“Ecuador is proud to announce the creation of the Hermandad Marine Reserve in the coming days,” the country’s president wrote in an opinion piece shared with Mongabay.
His country had initially announced the expansion of the marine reserve encircling the Galápagos Islands in November at the COP26 climate summit in Glasgow, Scotland.
The following day, the presidents of Panama, Colombia, and Costa Rica also joined him to announce that their countries intended to create a large marine corridor between the four nations by extending and joining their current marine protected areas.
Here’s President of the Republic of Ecuador Guillermo Lasso’s commentary about this news shared with Mongabay:
Stretching up to 60 feet long, whale sharks are the world’s largest fish. These endangered, gentle giants slowly glide over vast distances throughout the tropics, feeding on some of the ocean’s tiniest creatures like plankton, krill, and shrimp.
Two years ago, scientists tagged a 10-foot juvenile female near the Galapagos and named her Esperanza – the Spanish word for “hope.” Over the following eight months, the researchers continuously tracked her travels until they lost her signal, just as her course intersected with a foreign fleet fishing on the border of Ecuador’s protected waters.
There’s no way to be certain about what happened to Esperanza, but her story still serves as a stark reminder that safeguarding marine wildlife solely where it gathers is not enough. Highly migratory species, such as sea turtles, hammerhead sharks, humpback whales, and whale sharks also need protection along the underwater superhighways that they travel along routinely.
Safeguarding the critical migration routes for these vital species will result in healthier and more abundant populations, benefiting not only wildlife but the livelihood of people who depend on tourism and fishing. Recognizing that future success for both humanity and nature requires a sustainable balance between the two, Ecuador is proud to announce the creation of the Hermandad Marine Reserve in the coming days.
Covering an additional 60,000 square kilometers (23,000 square miles) in the Pacific Ocean near the Galapagos, in addition to the existing 138,000 square kilometers (53,2821 square miles), the new reserve will ensure a safe pathway for the many amazing creatures traveling to and from Costa Rica’s Cocos Island, where marine protection was also recently extended. Together, Costa Rica and Ecuador now work to connect two of the world’s most biologically significant and productive marine habitats.
As we speak of historic cooperation, I must mention that the new reserve only came together because of the unified support of both the people of the Galapagos and the fishing industry, and it builds on more than two decades of successful conservation. In 1998, Ecuador created the Galapagos Marine Reserve, protecting more than 50,000 square miles of ocean that hosts some of the Earth’s highest levels of endemism—species found nowhere else. The existing reserve has greatly benefited people, fishers, and nature. In fact, in the following decade after creating the reserve, booming fish populations spilled over into adjacent areas, and commercial tuna productivity nearly doubled, preserving this spectacular array of marine life has also underpinned the growth of three economic sectors – research, fishing, and tourism.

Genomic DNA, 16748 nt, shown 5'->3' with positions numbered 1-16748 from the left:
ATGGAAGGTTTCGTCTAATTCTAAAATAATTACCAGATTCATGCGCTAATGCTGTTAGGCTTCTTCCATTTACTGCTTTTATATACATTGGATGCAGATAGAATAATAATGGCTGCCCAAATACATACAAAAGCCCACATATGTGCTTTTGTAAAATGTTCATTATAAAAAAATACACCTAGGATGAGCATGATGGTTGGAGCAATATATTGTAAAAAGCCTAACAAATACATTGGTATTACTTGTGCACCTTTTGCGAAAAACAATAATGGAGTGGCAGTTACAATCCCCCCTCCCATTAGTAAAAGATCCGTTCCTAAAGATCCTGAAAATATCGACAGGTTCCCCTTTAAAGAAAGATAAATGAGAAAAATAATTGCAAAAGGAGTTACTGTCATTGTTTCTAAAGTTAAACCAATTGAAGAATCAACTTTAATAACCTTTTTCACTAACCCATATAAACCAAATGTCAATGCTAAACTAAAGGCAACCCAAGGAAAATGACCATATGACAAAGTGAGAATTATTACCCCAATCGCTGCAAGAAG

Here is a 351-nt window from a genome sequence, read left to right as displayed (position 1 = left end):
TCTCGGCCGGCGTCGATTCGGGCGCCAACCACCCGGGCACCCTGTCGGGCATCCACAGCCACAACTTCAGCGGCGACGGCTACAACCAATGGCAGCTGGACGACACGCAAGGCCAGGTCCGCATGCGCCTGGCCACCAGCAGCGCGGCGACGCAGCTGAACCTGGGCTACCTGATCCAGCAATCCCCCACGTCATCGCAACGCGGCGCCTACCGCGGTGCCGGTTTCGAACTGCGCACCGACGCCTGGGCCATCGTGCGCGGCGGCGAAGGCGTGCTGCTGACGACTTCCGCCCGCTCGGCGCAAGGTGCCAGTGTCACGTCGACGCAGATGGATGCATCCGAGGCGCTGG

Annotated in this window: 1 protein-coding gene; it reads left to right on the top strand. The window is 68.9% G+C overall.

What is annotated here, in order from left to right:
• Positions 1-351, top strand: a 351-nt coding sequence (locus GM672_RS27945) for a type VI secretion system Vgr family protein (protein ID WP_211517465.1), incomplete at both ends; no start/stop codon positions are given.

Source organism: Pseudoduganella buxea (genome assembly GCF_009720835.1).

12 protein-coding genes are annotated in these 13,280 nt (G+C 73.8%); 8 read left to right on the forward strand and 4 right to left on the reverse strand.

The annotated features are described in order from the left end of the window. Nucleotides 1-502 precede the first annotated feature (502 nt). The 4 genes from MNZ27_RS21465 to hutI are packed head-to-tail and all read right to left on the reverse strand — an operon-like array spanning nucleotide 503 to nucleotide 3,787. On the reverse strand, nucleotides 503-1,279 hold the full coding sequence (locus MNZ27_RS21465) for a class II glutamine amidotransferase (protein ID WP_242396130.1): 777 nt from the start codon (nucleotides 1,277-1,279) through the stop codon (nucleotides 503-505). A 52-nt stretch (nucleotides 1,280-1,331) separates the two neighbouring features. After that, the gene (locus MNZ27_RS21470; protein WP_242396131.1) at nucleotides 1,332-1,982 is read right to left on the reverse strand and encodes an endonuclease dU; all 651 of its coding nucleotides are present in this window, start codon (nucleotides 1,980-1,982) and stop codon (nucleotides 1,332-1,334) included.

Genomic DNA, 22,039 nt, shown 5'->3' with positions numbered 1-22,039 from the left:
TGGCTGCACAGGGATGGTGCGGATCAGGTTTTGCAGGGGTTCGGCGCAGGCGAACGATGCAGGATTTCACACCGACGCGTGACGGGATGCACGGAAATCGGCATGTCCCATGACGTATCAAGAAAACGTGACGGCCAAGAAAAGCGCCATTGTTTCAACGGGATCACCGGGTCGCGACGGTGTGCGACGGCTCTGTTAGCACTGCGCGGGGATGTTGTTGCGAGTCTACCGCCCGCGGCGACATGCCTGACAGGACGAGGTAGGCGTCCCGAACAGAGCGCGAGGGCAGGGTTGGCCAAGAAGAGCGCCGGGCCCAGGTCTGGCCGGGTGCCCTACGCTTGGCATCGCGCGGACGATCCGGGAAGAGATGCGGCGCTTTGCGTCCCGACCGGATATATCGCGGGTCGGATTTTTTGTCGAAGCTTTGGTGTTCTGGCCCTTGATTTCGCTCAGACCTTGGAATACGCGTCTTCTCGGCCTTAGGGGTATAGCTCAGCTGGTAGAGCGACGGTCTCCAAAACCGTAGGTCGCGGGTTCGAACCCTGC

Despite the Galapagos Marine Reserve’s success, climate change, illegal, unreported, and unregulated (IUU) fishing, pollution, and other practices continue to pose critical and growing threats to livelihoods and the conservation of our marine ecosystem. These complex and compounding global challenges surpass the borders of any one country; this is why I, alongside the presidents of Costa Rica, Colombia, and Panama, signed a declaration during the COP26 recognizing our interconnected marine ecosystem and agreeing to tackle together the problems facing our ocean.
The inextricable connections between the sea, climate, and biodiversity are undeniable. The ocean is one of Earth’s most significant climate regulators – absorbing nearly a third of emitted carbon dioxide and over 90% of excess heat. In short, the planet’s health depends on a healthy ocean, and ensuring a healthy ocean requires cooperation and coordination well beyond individual borders.
By working together to live in balance with nature, we are closer to doing our part in protecting the ocean, and in turn, the climate and planet. Through the creation of this marine reserve, I call on other nations to join this collective effort and successfully preserve the ocean’s irreplaceable biological treasures. In doing so, we honor our motive of Hermandad – symbolizing the unity between the Earth and people, as well as the respect, equality, and fraternity needed among the nations to work towards a common goal: guaranteeing the preservation and conservation of our planet for the current and future generations.
This article was first published by Mongabay, whose environmental solutions and pandemic response coverage is supported by the Global Environment Facility among other funders. Mongabay’s stories are editorially independent of the GEF.